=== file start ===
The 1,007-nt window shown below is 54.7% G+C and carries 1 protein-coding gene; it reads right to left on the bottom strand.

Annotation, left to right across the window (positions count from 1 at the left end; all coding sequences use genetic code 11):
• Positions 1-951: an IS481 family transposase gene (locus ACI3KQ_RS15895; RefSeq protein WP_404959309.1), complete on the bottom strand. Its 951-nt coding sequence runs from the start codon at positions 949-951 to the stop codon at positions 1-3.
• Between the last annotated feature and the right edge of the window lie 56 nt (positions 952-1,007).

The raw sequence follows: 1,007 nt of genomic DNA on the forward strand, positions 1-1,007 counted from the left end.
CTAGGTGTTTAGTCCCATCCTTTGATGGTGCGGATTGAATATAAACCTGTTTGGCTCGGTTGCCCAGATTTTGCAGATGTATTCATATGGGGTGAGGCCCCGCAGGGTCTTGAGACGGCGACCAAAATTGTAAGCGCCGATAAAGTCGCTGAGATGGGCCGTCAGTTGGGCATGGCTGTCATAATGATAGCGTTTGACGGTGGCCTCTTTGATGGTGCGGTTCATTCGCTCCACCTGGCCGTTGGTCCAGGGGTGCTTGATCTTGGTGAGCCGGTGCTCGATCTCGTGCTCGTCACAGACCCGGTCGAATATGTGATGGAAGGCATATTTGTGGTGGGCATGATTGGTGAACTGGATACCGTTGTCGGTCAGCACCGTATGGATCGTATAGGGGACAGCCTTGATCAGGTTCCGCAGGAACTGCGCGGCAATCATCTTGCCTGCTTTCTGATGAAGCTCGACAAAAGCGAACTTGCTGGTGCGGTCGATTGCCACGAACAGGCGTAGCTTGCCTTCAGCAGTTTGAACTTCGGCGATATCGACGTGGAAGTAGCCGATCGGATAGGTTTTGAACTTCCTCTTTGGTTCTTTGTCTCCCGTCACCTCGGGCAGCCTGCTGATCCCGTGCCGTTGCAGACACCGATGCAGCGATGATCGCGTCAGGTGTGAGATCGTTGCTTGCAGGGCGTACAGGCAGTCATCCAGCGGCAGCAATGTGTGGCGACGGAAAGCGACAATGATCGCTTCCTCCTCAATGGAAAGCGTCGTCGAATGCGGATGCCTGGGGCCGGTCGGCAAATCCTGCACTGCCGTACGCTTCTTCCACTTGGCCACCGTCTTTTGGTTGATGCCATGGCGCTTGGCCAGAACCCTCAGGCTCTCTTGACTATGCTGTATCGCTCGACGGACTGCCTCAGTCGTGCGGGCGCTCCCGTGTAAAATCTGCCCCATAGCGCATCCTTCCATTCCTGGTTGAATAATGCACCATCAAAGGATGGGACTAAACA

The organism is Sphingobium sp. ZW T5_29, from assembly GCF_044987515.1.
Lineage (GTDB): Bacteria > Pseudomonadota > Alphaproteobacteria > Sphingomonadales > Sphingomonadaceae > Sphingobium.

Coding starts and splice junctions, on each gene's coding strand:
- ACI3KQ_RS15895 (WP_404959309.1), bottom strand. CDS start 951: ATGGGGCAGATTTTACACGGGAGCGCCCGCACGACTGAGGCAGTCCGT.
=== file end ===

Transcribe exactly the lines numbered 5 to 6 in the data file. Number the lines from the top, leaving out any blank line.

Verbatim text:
The raw sequence follows: 1,007 nt of genomic DNA on the forward strand, positions 1-1,007 counted from the left end.
CTAGGTGTTTAGTCCCATCCTTTGATGGTGCGGATTGAATATAAACCTGTTTGGCTCGGTTGCCCAGATTTTGCAGATGTATTCATATGGGGTGAGGCCCCGCAGGGTCTTGAGACGGCGACCAAAATTGTAAGCGCCGATAAAGTCGCTGAGATGGGCCGTCAGTTGGGCATGGCTGTCATAATGATAGCGTTTGACGGTGGCCTCTTTGATGGTGCGGTTCATTCGCTCCACCTGGCCGTTGGTCCAGGGGTGCTTGATCTTGGTGAGCCGGTGCTCGATCTCGTGCTCGTCACAGACCCGGTCGAATATGTGATGGAAGGCATATTTGTGGTGGGCATGATTGGTGAACTGGATACCGTTGTCGGTCAGCACCGTATGGATCGTATAGGGGACAGCCTTGATCAGGTTCCGCAGGAACTGCGCGGCAATCATCTTGCCTGCTTTCTGATGAAGCTCGACAAAAGCGAACTTGCTGGTGCGGTCGATTGCCACGAACAGGCGTAGCTTGCCTTCAGCAGTTTGAACTTCGGCGATATCGACGTGGAAGTAGCCGATCGGATAGGTTTTGAACTTCCTCTTTGGTTCTTTGTCTCCCGTCACCTCGGGCAGCCTGCTGATCCCGTGCCGTTGCAGACACCGATGCAGCGATGATCGCGTCAGGTGTGAGATCGTTGCTTGCAGGGCGTACAGGCAGTCATCCAGCGGCAGCAATGTGTGGCGACGGAAAGCGACAATGATCGCTTCCTCCTCAATGGAAAGCGTCGTCGAATGCGGATGCCTGGGGCCGGTCGGCAAATCCTGCACTGCCGTACGCTTCTTCCACTTGGCCACCGTCTTTTGGTTGATGCCATGGCGCTTGGCCAGAACCCTCAGGCTCTCTTGACTATGCTGTATCGCTCGACGGACTGCCTCAGTCGTGCGGGCGCTCCCGTGTAAAATCTGCCCCATAGCGCATCCTTCCATTCCTGGTTGAATAATGCACCATCAAAGGATGGGACTAAACA